With the immigration debate being a big issue, protesters took action across Massachusetts.  Opponents of Arizona law S.B. 1070 marched at the National Governors Association meeting that was held in Boston.  The Boston City council backed off of its boycott of Arizona-based businesses after receiving heat.  A poll conducted by the Boston Herald revealed that many residents were frustrated by the boycott.

July also saw the burgeoning Tea Party movement split in half.  This division came to pass after several groups within the movement were associated with outspoken critics of the president and current policy. Mass.-based chapters seem determined to carry on despite the criticism the movement has received.

July also saw the expansion of unemployment benefits.  For Massachusetts, that meant that approximately 70, 000 residents gained financial help for a few more months. The bill passed by a vote of 272-152 in the House.  Senator Brown proposed an alternative funding source for the measure but his amendment was not passed.

On the casino gambling front, state legislators that supported the bill faced firm opposition.  The problem seemed to have begun over the House’s introduction of slot machines at all of the race tracks, or “racinos”, which both Patrick and the Senate refused.  The stalemate lasted until the last possible moment when the House and Senate agreed to slot machines at only two of the racetracks.  Though that version passed just before the end of the session, its fate is not yet determined because Patrick doesn’t support the current version.

Just as the legislature was wrapping up its current session, both the House and the Senate passed measures in favor of a national popular vote.  As a result, Massachusetts is now part of a “pact” with five other states to give all of their votes to the candidate that wins the national popular vote.  A major sticking point, according to opponents, is that it ignores the stated amendment process contained within the U.S. Constitution.

July political developments, part 1

The month of July started with president approval ratings holding steady at 46% for the first few weeks.  By the second half of the month, President Obama’s ratings dropped down one percentage point.  His disapproval ratings fluctuated throughout the month and ended at 47%, which was two percentage points higher than at the beginning of July.

According to Gallup editor Frank Newport, Obama’s 6th quarter ratings stood at 47.3%, which is on par with previous president’s ratings at the same point in their administration.  In fact, Clinton’s (D) approval ratings for the 6th quarter were 46.1%, Reagan’s (R) was 44.2% and Ford’s (R) was 43.2%.  Historically speaking, most presidents lose popularity the longer they are in office with a handful of exceptions.  The most notable include JFK (D), Eisenhower (R) and Johnson (D).  So much for the supposed “Obama paradox” which stated that President Obama was loosing popularity despite the legislation that was passed.

In Massachusetts, Obama’s approval ratings seems to be around 56%.  This number seems to show a correlation between Democrats and Independents support of Obama and the local voting population.  What this means is that the Bay state has one of the highest populations of independent voters in the country.

Congress fared worse than President Obama given that it’s ratings hit an all time record low.  Though recent controversies might have probably played a role in these figures, chances are that this could be more due to political trends.  Midterms elections are usually somewhat painful for the party in power, irrespective of whether it’s the Republicans or Democrats.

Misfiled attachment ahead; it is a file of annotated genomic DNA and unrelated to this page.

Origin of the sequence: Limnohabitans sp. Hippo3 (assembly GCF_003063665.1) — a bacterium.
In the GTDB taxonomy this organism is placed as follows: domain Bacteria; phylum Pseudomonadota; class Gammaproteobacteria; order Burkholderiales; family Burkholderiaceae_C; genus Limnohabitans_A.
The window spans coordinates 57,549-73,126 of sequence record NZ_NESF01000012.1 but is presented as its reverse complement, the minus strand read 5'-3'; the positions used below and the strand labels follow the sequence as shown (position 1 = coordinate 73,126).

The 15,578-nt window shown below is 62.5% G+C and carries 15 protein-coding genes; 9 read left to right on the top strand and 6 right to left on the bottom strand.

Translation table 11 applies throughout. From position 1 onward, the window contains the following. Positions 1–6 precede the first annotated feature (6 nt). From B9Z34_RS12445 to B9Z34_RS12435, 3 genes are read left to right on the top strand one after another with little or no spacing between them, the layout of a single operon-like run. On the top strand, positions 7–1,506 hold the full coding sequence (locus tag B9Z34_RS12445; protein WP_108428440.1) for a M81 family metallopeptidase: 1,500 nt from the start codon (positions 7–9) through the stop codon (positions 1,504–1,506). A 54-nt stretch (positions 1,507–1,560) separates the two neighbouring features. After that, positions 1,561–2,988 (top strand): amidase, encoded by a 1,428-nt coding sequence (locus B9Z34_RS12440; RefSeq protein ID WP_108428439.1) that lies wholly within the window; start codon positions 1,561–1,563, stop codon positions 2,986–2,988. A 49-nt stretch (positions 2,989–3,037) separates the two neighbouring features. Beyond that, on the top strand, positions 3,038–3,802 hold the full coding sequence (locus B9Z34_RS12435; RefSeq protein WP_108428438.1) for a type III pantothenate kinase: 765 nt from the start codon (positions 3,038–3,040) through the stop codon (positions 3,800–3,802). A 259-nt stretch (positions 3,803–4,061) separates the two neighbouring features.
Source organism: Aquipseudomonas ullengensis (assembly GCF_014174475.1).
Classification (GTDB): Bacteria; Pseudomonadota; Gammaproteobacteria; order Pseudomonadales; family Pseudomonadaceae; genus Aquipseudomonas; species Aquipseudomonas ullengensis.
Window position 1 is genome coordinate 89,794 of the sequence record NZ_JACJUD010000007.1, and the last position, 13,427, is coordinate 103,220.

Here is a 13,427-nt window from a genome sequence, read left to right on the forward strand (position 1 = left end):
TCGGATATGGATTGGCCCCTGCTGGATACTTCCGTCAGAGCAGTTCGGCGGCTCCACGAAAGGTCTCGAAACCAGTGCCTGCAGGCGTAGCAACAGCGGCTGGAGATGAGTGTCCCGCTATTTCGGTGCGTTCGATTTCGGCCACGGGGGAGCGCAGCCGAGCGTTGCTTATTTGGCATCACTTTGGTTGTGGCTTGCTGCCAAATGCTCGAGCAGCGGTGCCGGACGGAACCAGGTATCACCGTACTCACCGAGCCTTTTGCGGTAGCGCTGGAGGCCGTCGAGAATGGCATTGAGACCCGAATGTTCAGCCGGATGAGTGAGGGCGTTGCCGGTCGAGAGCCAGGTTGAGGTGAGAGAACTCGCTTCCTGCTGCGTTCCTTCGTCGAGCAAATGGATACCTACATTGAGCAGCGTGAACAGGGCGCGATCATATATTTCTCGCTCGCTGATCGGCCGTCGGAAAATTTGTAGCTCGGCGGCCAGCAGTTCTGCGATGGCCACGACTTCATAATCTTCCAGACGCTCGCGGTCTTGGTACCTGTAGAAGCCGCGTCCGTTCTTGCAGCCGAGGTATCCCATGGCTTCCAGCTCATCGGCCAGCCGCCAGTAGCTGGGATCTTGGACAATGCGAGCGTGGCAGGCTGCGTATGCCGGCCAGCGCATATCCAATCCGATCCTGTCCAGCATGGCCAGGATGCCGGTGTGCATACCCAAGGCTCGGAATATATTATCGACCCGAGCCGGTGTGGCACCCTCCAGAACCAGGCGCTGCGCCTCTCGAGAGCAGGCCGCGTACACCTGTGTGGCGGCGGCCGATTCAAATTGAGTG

To keep reading, click here.

Supporters of 1st Middlesex district demonstrate loyalty

In the race for the 1st Middlesex district, Eileen Donoghue (D-Lowell) is a familiar face with supporters from all walks of life as demonstrated two nights ago.  Donoghue made an appearance at the home of Carolyn and Bob Gregoire, who hosted a party to recognize her bid for state senate.  She is competing against new-comer Chris Doherty (D-Lowell) to get their party’s nomination.

“I support Eileen because not only does she stand up for what she believes in, but because she is very easy to connect with,” remarked Dorine Dupont.  “I’ve known Eileen for many years and I know that she’ll do good things for the state.”

A former prosecutor, Doherty voluntarily left his job in order to work full-time on his campaign.  Doherty collaborated with District Attorney Leone to advocate for legislation to strengthen the voices of concerned citizens with regard to protecting children from sexual predators.  Before that, Doherty worked with former Congressman Marty Meehan.  Doherty’s supporters call him a reliable candidate that focused on helping voters.

There are subtle nuances between the candidates’ health care policies.  Voters could probably expect Donoghue to support legislation designed to put a cap on health insurance costs.  This might mean reducing paperwork in order to decrease administrative overhead, which is one aspect of rising insurance costs.  Alternatively, Doherty seems likely to support a small business consortium so that competition can drive down prices.

So far, the candidates have scheduled three debates.  According to the campaigns, the first debate is scheduled for Monday, August 16th, which will be broadcast live on radio station 980 AM from 7 pm to 9 pm.  A second debate will be held on Tuesday, August 31st, which is sponsored by the Democratic town committees of Groton, Dunstable and Pepperell.  The Lowell Sun and the Westford League of Women Voters have agreed to hold one in Westford on Thursday, September 9th.

Former mayor Bill Martin apparently concurs with Dupont’s point of view.  “When I worked with Eileen, she proved to be capable and effective in office,” stated Martin.  “She’s been good to the City of Lowell so I know she’ll be good for the state.”